Maine Organic Farmers and Gardeners Association
Dry Beans – A Staple Crop Worth Growing

Publications \ The Maine Organic Farmer & Gardener \ Fall 2017 \ Dry Beans

By the time these Orlando's beans have ripened, the leaves of the supporting amaranth will have dropped to expose the dry pods. Photo by Will Bonsall
 


By Will Bonsall

Ordinarily I advise people with limited garden space not to focus on growing staple crops such as grain and oilseeds that are less expensive to buy and require less processing. That is, growing your own tomatoes, carrots and cabbage makes more sense than growing wheat and oats, if you can't do everything. Dry beans may be an exception. They are a high-protein staple, which many vegans, like me, tend to view as a meat analog. Quality organic beans are relatively expensive to buy (typically $2 to $3 per pound), and you can grow a significant quantity, especially of pole varieties, in a limited area.

Varieties

By beans I mean the common bean – varieties of Phaseolus vulgaris – and not such non-beans as fava beans, velvet beans, hyacinth beans and garbanzo beans (also called chickpeas, although not a pea either). I also omit soy, and even lima beans and runner beans, although the latter two are closely related to common beans, and most of my comments apply equally to them. Furthermore, I'm generally ignoring bean varieties grown for their green or yellow tender pods, although many of those do make decent dry beans, and vice versa. (Lowe's Champion comes to mind.)

That leaves types generally used in soups or stews, baked or refried. In fact, any dry bean can be used for any of those purposes, but some are best suited for one or another. For example, New Englanders tend to favor yellow eyes, soldiers, pea beans or Jacob's Cattle for baking; pintos are the traditional chili bean, although black beans and red kidneys are often used in regional variations; pintos are also preferred for refried beans due to their dry mealiness.

The so-called “shell bean” or “horticultural bean” types, picked when plump-seeded but not yet dry, are eminently suitable for dry use if you can't keep up with them in the green-shell stage. They cook relatively quickly and retain some of the creaminess from the immature stage; in fact our favorite baker is a large, local heirloom pole horticultural type called Orlando's.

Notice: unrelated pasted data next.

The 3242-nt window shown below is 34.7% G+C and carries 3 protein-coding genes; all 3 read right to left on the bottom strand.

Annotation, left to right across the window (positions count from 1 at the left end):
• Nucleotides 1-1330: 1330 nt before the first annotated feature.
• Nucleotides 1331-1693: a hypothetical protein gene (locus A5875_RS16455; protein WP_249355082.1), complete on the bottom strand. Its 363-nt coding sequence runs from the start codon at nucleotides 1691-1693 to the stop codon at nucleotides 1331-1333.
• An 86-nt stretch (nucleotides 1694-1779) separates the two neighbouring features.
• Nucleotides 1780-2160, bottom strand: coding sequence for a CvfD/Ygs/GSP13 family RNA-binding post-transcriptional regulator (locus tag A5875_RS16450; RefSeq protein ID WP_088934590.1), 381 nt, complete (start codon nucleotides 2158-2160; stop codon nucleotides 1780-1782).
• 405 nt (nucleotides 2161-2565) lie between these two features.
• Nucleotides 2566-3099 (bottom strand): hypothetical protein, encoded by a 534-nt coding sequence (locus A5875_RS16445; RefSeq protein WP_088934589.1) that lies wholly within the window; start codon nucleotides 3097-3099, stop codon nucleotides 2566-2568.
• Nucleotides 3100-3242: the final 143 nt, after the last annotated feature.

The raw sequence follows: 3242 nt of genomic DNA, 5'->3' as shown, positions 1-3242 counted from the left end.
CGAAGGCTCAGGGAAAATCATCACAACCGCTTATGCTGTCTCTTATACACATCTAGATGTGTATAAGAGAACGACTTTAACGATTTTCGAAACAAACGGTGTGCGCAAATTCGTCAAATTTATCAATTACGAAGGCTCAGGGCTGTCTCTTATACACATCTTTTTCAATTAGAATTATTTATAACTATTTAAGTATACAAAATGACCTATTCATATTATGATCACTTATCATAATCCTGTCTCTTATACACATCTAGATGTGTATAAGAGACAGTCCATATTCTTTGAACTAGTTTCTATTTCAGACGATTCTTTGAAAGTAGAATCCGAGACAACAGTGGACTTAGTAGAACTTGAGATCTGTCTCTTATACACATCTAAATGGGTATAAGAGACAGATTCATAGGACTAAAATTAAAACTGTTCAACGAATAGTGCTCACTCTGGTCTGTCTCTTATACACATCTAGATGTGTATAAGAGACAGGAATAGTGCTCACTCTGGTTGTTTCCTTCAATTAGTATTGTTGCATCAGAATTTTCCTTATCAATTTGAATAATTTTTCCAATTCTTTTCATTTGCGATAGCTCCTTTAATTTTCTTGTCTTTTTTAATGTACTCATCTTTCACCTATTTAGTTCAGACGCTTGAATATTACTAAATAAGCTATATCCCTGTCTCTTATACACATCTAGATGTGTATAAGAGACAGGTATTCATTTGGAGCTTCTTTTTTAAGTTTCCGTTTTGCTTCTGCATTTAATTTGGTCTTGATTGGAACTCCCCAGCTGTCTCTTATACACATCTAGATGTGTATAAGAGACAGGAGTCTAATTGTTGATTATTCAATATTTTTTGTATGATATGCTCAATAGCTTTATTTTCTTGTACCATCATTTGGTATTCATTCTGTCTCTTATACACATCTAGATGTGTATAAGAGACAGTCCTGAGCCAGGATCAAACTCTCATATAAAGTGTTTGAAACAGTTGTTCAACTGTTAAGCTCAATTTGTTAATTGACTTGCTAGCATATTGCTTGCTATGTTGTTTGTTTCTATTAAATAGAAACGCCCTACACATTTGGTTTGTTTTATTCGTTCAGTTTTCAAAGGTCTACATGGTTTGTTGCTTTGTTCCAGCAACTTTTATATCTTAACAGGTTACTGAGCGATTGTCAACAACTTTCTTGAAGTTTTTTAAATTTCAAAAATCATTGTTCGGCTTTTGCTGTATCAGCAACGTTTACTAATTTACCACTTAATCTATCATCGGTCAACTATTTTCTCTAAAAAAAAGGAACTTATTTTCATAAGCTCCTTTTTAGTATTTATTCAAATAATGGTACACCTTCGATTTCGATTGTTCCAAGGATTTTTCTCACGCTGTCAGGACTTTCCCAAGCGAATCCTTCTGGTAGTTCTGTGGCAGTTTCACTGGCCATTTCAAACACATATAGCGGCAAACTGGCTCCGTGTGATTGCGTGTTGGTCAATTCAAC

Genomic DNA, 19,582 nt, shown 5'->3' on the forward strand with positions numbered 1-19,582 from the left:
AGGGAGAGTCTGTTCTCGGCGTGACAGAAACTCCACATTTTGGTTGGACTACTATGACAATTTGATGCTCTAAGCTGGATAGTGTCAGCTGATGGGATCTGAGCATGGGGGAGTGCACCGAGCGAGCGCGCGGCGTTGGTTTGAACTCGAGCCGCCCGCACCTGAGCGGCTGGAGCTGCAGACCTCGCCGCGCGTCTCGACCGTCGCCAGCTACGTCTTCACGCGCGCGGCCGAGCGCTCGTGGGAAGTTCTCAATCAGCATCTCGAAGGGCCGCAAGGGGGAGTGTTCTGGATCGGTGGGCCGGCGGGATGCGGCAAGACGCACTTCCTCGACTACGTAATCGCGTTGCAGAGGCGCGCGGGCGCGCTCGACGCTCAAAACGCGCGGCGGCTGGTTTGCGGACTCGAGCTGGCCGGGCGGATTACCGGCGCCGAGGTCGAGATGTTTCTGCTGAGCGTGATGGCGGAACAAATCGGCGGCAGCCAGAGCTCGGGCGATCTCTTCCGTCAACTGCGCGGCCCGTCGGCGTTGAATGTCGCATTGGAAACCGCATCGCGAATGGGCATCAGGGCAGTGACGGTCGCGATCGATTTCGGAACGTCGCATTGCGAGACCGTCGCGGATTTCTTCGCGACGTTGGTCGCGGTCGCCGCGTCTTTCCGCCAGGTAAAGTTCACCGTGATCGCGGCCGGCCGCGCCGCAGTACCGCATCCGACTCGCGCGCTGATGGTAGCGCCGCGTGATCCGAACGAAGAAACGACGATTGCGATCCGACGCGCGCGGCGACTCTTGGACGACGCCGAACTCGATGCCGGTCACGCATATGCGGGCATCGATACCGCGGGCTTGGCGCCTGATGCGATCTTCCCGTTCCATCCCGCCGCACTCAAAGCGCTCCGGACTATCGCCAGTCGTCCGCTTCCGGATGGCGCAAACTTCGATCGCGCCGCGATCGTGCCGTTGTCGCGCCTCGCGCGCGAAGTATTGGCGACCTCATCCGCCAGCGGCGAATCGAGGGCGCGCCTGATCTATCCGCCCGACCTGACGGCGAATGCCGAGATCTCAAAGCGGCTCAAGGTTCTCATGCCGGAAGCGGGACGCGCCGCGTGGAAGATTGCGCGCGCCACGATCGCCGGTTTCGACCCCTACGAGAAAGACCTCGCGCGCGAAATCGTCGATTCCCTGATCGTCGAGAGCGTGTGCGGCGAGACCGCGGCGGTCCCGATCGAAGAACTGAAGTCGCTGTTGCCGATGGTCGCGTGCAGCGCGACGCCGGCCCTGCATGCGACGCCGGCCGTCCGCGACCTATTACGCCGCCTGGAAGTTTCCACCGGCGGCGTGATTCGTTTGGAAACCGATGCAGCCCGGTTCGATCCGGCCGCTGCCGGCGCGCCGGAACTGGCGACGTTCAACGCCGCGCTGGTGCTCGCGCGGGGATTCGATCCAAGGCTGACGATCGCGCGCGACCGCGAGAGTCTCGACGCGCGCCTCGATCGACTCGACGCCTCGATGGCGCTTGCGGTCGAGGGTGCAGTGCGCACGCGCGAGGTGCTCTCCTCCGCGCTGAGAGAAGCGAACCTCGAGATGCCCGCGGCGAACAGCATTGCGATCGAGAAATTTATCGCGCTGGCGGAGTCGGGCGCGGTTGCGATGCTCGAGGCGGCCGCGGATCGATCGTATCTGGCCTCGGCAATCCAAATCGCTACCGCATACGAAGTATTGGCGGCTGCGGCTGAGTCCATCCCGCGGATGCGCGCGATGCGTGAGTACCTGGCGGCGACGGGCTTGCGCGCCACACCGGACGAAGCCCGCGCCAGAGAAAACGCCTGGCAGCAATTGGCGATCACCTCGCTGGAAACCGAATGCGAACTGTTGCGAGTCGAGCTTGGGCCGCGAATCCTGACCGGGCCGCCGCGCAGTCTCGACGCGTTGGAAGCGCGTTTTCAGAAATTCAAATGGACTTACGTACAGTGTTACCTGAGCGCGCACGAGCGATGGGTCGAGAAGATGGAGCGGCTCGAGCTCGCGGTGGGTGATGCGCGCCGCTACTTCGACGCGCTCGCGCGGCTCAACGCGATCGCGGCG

Generally any ripe bean seed, even a green or wax variety, can be used for a dry or soup bean, but most are not particularly suited for that, especially those with glossy coats and long, skinny seeds (the better to fit into long skinny pods). When I plant green beans, I prefer varieties that also make nice dry beans, so that however many get by me (“has-beans”) needn't go to waste.

While stores and seed catalogs offer a limited selection of dry bean varieties, seed-saving organizations such as the Grassroots Seed Network (grassrootsseednetwork.org) offer a dazzling assortment of colors, sizes and shapes. I have a few hundred myself. Most will mature easily in Maine if planted soon after the last frost – even pole beans, although some may crowd the season at the other end; that’s when varieties that work well as green-shell are especially useful. Some years when I've planted beans very late, say late June, and many were unripe at first frost, I've stripped those off, often a few pods per plant, and shelled them for canning or freezing. (I prefer the latter, and they cook up surprisingly fast.)

A few varieties are exceptionally early. I’ve planted Jacob's Cattle, one of my favorites, as late as the solstice and harvested a full crop of ripe beans; and this is one of the more versatile varieties.

Soil Fertility

Dry beans have a low demand for nitrogen fertility since, as legumes, they harbor rhizobial bacteria that snatch nitrogen from the air. However, fertility is much more than nitrogen, and in this case the more important component of fertility is humus. For rhizobial bacteria to fix nitrogen from the air, air must be present, and abundant humus provides abundant air. Much of that humus may be derived from high-carbon residues such as straw or leaves.